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On Our Minds is the name of KERA's mental health news initiative. The station began focusing on the issue in 2013, after the mass shooting in Newtown, Connecticut. Coverage is funded in part by the Donna Wilhelm Family Fund and Cigna.

Combating The Mental Stresses Educators Are Facing During The COVID-19 Pandemic

Educator with mask on gives chrome book to student in front of school building.
Tony Gutierrez
AP News
Vanessa Cruz, left, a senior at W.W. Samuell High School, receives a Chromebook from assistant athletic director Cherry DeLeon, right, in Dallas, Thursday, April 9, 2020.

Teaching during the COVID-19 pandemic isn't easy. Social distancing, remote learning and ramped-up school safety rules have, quite possibly, made education more challenging now than at any other time in recent memory.

That's one of major reasons the nonprofit Teach for America DFW has partnered with the Yale Center for Emotional Intelligence to focus on the mental health of educators.

Rea Foster, is Executive Director for Teach For America DFW and she talked with KERA's Justin Martin about the program.

Interview Highlights:

How Will The Program Work?

Our teachers are going through a series of trainings right now that started in the summer, the next one coming up this fall. They are getting trained on tools available for them, as well as their students, in terms of social-emotional learning.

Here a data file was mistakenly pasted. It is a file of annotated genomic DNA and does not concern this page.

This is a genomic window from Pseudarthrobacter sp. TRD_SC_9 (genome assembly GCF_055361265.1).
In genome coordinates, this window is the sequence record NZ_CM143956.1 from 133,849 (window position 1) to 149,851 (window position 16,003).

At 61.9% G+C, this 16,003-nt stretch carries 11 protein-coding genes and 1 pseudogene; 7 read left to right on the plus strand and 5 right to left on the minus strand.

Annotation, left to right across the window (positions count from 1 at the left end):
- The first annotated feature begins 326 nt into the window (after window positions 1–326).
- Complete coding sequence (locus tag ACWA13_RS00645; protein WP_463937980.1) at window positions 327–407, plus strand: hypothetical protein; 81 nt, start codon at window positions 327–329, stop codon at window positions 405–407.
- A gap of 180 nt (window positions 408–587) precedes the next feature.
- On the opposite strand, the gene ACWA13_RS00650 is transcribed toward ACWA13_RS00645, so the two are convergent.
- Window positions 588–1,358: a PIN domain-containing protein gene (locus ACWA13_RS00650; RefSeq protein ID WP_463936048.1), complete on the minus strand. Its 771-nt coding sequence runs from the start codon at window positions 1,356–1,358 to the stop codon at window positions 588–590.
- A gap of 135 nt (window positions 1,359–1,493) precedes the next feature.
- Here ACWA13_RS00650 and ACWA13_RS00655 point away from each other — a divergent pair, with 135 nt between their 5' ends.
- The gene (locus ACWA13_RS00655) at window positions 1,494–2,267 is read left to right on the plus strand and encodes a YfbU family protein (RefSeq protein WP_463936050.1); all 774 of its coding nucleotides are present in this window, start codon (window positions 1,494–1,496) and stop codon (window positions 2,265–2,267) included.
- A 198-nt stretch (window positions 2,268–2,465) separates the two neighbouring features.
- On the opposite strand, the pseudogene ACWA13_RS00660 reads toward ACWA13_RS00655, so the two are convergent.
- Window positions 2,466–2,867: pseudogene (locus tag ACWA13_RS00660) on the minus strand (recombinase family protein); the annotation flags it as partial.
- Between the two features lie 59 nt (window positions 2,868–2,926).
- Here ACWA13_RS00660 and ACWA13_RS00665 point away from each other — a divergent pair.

An example of that might look like what the Yale Center for Emotional Intelligence calls the mood meter: it's a framework in which teachers and students can have the vocabulary to, to identify their emotions and then regulate them.

So am I happy today or am I sad today? Am I stressed today and why? And giving them the common language to use, to interact with one another, to identify those things and then act upon the emotions that they can name.

Yale Center for Emotional Intelligence: Mood-Congruent Learning with the Mood Meter

How Will Progress Be Measured?

Our teachers, alongside the training they are getting, they also put together what we call individual self care plans.

As a part of those self care plans and the coaching that they do with our teachers, coaches that Teach for America provides then have ongoing conversations about their own emotional wellbeing and how that is growing for them over the course of the school year.

What Are Teachers Feeling Right Now?

They feel hopeful. They feel like this is a really, really hard moment, but when they are with their kids and they are seeing their kids engage with everything that is coming at them, try to navigate the virtual environment, try to stay on task and be in charge of their own learning, it also provides them with inspiration and hope.

So we're seeing our educators demonstrate a great sense of resilience in this moment that I think we can all learn from.

Interview highlights were lightly edited for clarity.

Got a tip? Email Justin Martin at You can follow Justin on Twitter @MisterJMart.

KERA News is made possible through the generosity of our members. If you find this reporting valuable, consider making a tax-deductible gifttoday.

Justin Martin is KERA’s local host of All Things Considered, anchoring afternoon newscasts for KERA 90.1. Justin grew up in Mannheim, Germany, and avidly listened to the Voice of America and National Public Radio whenever stateside. He graduated from the American Broadcasting School, and further polished his skills with radio veteran Kris Anderson of the Mighty 690 fame, a 50,000 watt border-blaster operating out of Tijuana, Mexico. Justin has worked as holiday anchor for the USA Radio Network, serving the U.S. Armed Forces Network. He’s also hosted, produced, and engineered several shows, including the Southern Gospel Jubilee on 660 KSKY.